I know, y’all must think I’m the angriest chick on the planet. But I read this shit and get so mad and then I come here and unleash it all on y’all. I truly, truly hope that it makes you angry, too, and that you then share your anger with someone who shares their anger and on and on. Maybe then something will change.
So you know we’ve talked about Guantanamo Bay and, specifically, the cases of Omar Khadr and Mohamed Jawad. As a refresher, remember that in June the Supreme Court ruled in the Boumediene v. Bush case that Guantanamo Bay detainees do have a right to habeas corpus. While hailed as a victory for the detainees, realists understood that the Bush administration would continue to use every possible option to keep these cases out of court. An article in the New York Times this morning bears this out.
According to Vijay Padmanabhan, a former State Department lawyer with responsibility for detainee issues who left in July to teach at Cardozo Law School:
The legal issues that are being raised by the administration are going to take longer than the remaining time of the administration. It is part of a broader strategy which is not to make difficult decisions about Guantánamo and leave it to the next president.
So let’s see, the Bush administration has screwed the next administration into a massive national debt, an $800b+ economic rescue plan for a sinking economy, some sort of agreement on our long term presence in Iraq (details tba), and Gitmo. And in the meantime, these detainees, many of whom have been there for five years or more (Khadr has been there for seven), are stuck in legal limbo, even after the Supreme Court restored their rights. It’s pure insanity and not what we are about … or should be about … as Americans.
Remember Omar Khadr? He’s the Canadian citizen held at Guantanamo Bay, captured in Afghanistan at the age of 15 after allegedly throwing a grenade at American troops. Only by all accounts, he’s innocent. He has never been offered the protections of the international agreements set up for child soldiers.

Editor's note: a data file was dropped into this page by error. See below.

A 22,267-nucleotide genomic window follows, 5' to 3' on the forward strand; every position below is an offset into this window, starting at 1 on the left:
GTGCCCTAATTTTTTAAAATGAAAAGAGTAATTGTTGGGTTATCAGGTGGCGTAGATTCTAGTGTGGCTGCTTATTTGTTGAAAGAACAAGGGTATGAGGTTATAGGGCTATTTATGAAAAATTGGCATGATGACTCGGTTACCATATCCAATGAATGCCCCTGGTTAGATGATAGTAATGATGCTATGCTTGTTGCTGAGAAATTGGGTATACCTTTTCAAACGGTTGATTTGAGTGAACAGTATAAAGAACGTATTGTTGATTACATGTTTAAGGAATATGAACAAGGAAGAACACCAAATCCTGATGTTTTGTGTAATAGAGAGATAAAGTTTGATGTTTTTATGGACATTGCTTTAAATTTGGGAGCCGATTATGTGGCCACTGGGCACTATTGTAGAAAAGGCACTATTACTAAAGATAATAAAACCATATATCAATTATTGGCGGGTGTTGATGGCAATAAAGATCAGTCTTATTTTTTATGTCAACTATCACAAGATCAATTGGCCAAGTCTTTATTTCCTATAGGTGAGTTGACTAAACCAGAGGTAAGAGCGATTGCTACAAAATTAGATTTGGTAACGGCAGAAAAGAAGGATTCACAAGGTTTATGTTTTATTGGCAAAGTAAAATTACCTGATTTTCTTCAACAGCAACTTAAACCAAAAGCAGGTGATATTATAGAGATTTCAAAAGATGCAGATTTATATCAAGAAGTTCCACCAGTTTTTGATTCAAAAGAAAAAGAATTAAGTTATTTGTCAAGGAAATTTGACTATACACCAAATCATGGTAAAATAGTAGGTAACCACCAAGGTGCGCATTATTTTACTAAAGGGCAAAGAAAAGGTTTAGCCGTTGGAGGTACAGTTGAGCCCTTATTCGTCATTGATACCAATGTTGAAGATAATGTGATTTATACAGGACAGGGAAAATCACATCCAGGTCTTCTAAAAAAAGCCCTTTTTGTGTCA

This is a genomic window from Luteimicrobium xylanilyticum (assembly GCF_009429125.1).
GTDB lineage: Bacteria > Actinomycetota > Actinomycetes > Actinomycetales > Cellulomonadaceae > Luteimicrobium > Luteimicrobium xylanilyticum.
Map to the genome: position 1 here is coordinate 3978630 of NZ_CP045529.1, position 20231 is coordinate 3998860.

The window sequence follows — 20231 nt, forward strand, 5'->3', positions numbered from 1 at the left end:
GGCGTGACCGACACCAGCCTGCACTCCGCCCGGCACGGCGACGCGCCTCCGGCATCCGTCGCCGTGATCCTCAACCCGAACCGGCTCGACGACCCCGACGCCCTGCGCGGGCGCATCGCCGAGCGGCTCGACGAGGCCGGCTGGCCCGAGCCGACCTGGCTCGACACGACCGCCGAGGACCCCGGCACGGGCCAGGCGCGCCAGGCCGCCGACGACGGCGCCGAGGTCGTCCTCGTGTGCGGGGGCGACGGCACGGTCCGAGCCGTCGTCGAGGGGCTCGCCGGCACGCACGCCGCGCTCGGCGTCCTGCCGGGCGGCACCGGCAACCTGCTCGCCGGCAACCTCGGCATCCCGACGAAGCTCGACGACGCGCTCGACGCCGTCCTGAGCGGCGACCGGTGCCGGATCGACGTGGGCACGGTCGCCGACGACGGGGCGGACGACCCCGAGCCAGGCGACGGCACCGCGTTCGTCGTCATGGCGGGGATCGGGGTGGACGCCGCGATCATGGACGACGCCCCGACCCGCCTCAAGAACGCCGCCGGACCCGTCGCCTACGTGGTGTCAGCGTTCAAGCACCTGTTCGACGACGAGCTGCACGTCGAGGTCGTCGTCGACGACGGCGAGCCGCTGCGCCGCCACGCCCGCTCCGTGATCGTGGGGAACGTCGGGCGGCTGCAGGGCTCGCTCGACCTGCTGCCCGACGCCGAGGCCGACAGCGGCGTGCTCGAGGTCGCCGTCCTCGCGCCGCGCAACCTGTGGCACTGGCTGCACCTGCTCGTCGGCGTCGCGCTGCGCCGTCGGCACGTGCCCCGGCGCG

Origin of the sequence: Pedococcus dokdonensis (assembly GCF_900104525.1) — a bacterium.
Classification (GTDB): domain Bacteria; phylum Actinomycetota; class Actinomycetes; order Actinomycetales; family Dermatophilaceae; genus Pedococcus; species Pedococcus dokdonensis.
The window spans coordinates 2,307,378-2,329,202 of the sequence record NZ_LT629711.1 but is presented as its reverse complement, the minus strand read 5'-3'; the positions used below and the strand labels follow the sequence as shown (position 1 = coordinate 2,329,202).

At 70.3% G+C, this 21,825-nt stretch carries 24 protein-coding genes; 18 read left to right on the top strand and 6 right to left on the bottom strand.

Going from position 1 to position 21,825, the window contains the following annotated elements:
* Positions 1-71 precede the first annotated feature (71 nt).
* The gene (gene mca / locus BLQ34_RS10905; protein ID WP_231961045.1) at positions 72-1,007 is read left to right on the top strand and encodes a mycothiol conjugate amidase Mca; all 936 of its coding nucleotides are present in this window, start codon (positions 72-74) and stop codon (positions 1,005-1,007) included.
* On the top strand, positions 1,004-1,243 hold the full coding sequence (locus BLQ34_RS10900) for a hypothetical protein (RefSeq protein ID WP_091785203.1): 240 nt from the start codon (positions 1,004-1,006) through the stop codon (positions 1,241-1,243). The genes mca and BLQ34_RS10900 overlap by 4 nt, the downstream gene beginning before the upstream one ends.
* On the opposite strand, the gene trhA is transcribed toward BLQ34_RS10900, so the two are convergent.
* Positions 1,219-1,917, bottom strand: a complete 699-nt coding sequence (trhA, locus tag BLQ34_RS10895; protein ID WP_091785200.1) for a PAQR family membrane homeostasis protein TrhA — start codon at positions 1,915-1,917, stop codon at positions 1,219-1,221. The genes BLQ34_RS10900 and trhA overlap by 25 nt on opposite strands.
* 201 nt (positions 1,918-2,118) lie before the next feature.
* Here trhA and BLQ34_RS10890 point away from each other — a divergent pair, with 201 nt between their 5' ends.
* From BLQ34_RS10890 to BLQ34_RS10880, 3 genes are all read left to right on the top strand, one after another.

Yesterday brought us some major news in the case of another child soldier, Mahamed Jawad. Jawad was captured in Afghanistan when he was 16 or 17 for allegedly throwing a grenade and wounding two US soldiers and an Afghani interpreter. On September 24, the prosecutor assigned to Jawad’s case, Lt Col Darrel Vandeveld resigned from the case. An article in the Washington Post quotes from Lt Col Vandeveld’s filing with the military court:
My ethical qualms about continuing to serve as a prosecutor relate primarily to the procedures for affording defense counsel discovery. I am highly concerned, to the point that I believe I can no longer serve as a prosecutor at the Commissions, about the slipshod, uncertain ‘procedure’ for affording defense counsel discovery.
As in Khadr’s case, there are significant questions surrounding Jawad’s guilt and, as mentioned, the US did not take any steps to protect Jawad as a child soldier. Vandeveld was trying to ensure that the questions in Jawad’s case, including whether or not Jawad was drugged before the attack and the alleged confession of two other Afghanis, were investigated. He was also trying to ensure that Jawad was offered rehabilitation, as guaranteed under international agreements on the treatment of child soldiers.
Both of these young men have been at Guantanamo Bay for startling long times: Khadr for 7 years and Jawad for 5. Both have been held without legitimate trials. For histories and updates on both these cases, visit Andy Worthington’s outstanding work.